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Juventus vs. Torino match preview: Time, TV schedule, and how to watch the Serie A

Juve has a second straight weekend fixture against a rival. Hopefully this one goes a little better.

Juventus v Torino FC - Serie A
It’s good news for Dusan that that the guy in granata is now his teammate.
Photo by Emmanuele Ciancaglini/Ciancaphoto Studio/Getty Images

We are watching Juventus at the lowest of lows. They are embattled because they are losing to teams they shouldn’t be losing to and their fate in the Champions League is pretty much sealed with two group stage games to go.

There will be almost certainly be no Champions League football come the new year when everybody comes back from the World Cup break and who knows what kind of state the overall squad will be in come January based on how things are going right now. It’s been bad — really, really bad — and the hopes that things will turn for the better are dwindling tenfold with every passing game that goes by.

The worst part is, nobody knows when it’s going to end.

That’s because there doesn’t appear to be an ending of the downward spiral no matter who comes up on the schedule. It doesn’t matter if it’s the defending Serie A champions or the perceived minnows of the Champions League group, Juventus has sunk to a level in which their eighth-place standing in the league and bottom-of-the-group place in Group H is totally deserved.

So here comes one of the more intense matches of each season to greet Juve as they hope that going into ritiro is the thing that starts to correct things for the better. The first Derby della Mole of the 2022-23 season sees a Juventus squad that has been in ritiro ever since getting back from Tuesday night’s loss against Maccabi Haifa that dropped Juve into a near-impossible situation in the Champions League to try and get out of with two group stage games remaining.

We sit here nine weeks into the new season and Juventus and Torino are separated by all of two points in the Serie A table. Both clubs have won three of their nine games. Based simply on form, they are the walking definition of mid-table teams that will win as much as they will lose and that nothing more should really be expected.

One of these clubs finished 10th last season and sits in that same spot again this year.

The other — you know, the one with a much bigger payroll and wanted us to believe they could challenge for the Serie A title this season — is currently in arguably its worst spell since the Dark Ages when Ciro Ferrara, Alberto Zaccheroni and Gigi Delneri were roaming the sidelines.

And a big contributor to those struggles has been just how bad Juve’s playing away from home in both Serie A and the Champions League:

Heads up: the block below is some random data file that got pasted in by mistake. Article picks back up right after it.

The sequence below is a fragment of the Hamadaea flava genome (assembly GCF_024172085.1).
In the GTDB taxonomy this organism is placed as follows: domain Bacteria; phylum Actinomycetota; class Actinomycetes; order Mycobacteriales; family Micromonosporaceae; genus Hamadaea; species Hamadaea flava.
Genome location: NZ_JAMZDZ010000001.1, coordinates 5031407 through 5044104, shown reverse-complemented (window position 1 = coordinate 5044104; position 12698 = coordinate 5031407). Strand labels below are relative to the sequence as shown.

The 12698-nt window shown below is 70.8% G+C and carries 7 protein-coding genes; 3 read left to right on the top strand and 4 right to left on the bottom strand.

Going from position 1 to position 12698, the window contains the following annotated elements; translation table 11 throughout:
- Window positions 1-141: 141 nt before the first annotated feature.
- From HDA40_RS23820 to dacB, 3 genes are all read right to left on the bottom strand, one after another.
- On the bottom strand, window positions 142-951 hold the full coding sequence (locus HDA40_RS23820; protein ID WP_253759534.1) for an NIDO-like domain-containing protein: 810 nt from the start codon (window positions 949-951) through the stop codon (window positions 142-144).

• Two draws and four defeats, something that hasn’t happened since 1938.
  • No wins in six away fixtures, something that hasn’t happened since 1955.
  • Only two goals scored in those six away fixtures, something that hasn’t happened since 1968.
  • Four straight losses in away fixtures, something that hasn’t happened since the Dark Ages in 2010.

While Allegri says “we have plenty of time to recover” in terms of the Serie A table, the very fact that Juventus’ start to the 2022-23 season is officially worse than last year is an incredibly worrying sign. And as we’ve come to see over these first two months of the season, the top of the table is a crowded place with some surprising teams ahead of Allegri’s squad.

But at this point, are we really worried about how many points Juventus is behind Napoli? Or just how many clubs are in front of Juventus in the table?

Right now, the biggest thing is Juve showing any sort of sign that they can get out of this mess. As of the last few weeks, we haven’t gotten much of anything, with the wins over Bologna and Maccabi Haifa coming out of the international break pretty much wiped out by the losses to Milan and that same Maccabi squad.

Things are bad. They’re really, really bad. And maybe this ritiro is something that gets the squad playing a little better than they have been for pretty much the entire 2022-23 season. Maybe it’s just the same disjointed and

It just says a lot about Juventus these days that a slight improvement from the really bad is something that we’re hoping for. Or maybe you’re not, I dunno. At this point, I just want to see Juve get three points for more than one or two games in a row. Even that seems like a pretty big ask for Juve in its current state — which, my friends, is not something that you associate with clubs who want to compete for league titles and European glory.